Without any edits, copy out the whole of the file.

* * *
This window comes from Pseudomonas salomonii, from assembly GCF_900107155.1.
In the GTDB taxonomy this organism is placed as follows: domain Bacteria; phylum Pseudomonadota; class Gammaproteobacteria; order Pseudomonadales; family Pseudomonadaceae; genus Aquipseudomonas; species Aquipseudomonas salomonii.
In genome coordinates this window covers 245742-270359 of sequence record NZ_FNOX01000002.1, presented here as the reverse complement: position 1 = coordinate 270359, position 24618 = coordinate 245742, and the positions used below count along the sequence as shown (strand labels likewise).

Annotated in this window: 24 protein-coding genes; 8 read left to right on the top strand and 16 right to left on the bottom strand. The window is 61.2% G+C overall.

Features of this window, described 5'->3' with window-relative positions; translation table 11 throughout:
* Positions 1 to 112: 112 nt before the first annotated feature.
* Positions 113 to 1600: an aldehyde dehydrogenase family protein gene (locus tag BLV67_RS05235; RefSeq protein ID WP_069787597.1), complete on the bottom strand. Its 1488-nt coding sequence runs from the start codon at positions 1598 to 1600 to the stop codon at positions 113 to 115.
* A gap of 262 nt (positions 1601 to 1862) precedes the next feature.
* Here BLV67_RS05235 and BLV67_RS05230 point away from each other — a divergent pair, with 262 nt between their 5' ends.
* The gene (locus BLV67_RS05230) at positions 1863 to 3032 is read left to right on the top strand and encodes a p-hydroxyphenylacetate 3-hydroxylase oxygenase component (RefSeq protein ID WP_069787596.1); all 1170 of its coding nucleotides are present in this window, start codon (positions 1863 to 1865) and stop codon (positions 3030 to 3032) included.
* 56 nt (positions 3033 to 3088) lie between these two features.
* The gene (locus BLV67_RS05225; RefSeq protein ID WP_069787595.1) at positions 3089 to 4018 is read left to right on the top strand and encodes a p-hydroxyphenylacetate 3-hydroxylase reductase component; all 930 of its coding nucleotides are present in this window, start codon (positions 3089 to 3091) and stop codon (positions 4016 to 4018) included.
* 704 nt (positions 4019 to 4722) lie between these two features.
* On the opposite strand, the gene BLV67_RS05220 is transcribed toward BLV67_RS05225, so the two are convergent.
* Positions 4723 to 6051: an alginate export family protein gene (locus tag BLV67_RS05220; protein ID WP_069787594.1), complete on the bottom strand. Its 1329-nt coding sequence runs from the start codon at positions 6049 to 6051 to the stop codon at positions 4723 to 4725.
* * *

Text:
This window comes from Pseudomonas salomonii, from assembly GCF_900107155.1.
In the GTDB taxonomy this organism is placed as follows: domain Bacteria; phylum Pseudomonadota; class Gammaproteobacteria; order Pseudomonadales; family Pseudomonadaceae; genus Aquipseudomonas; species Aquipseudomonas salomonii.
In genome coordinates this window covers 245742-270359 of sequence record NZ_FNOX01000002.1, presented here as the reverse complement: position 1 = coordinate 270359, position 24618 = coordinate 245742, and the positions used below count along the sequence as shown (strand labels likewise).

Annotated in this window: 24 protein-coding genes; 8 read left to right on the top strand and 16 right to left on the bottom strand. The window is 61.2% G+C overall.

Features of this window, described 5'->3' with window-relative positions; translation table 11 throughout:
* Positions 1 to 112: 112 nt before the first annotated feature.
* Positions 113 to 1600: an aldehyde dehydrogenase family protein gene (locus tag BLV67_RS05235; RefSeq protein ID WP_069787597.1), complete on the bottom strand. Its 1488-nt coding sequence runs from the start codon at positions 1598 to 1600 to the stop codon at positions 113 to 115.
* A gap of 262 nt (positions 1601 to 1862) precedes the next feature.
* Here BLV67_RS05235 and BLV67_RS05230 point away from each other — a divergent pair, with 262 nt between their 5' ends.
* The gene (locus BLV67_RS05230) at positions 1863 to 3032 is read left to right on the top strand and encodes a p-hydroxyphenylacetate 3-hydroxylase oxygenase component (RefSeq protein ID WP_069787596.1); all 1170 of its coding nucleotides are present in this window, start codon (positions 1863 to 1865) and stop codon (positions 3030 to 3032) included.
* 56 nt (positions 3033 to 3088) lie between these two features.
* The gene (locus BLV67_RS05225; RefSeq protein ID WP_069787595.1) at positions 3089 to 4018 is read left to right on the top strand and encodes a p-hydroxyphenylacetate 3-hydroxylase reductase component; all 930 of its coding nucleotides are present in this window, start codon (positions 3089 to 3091) and stop codon (positions 4016 to 4018) included.
* 704 nt (positions 4019 to 4722) lie between these two features.
* On the opposite strand, the gene BLV67_RS05220 is transcribed toward BLV67_RS05225, so the two are convergent.
* Positions 4723 to 6051: an alginate export family protein gene (locus tag BLV67_RS05220; protein ID WP_069787594.1), complete on the bottom strand. Its 1329-nt coding sequence runs from the start codon at positions 6049 to 6051 to the stop codon at positions 4723 to 4725.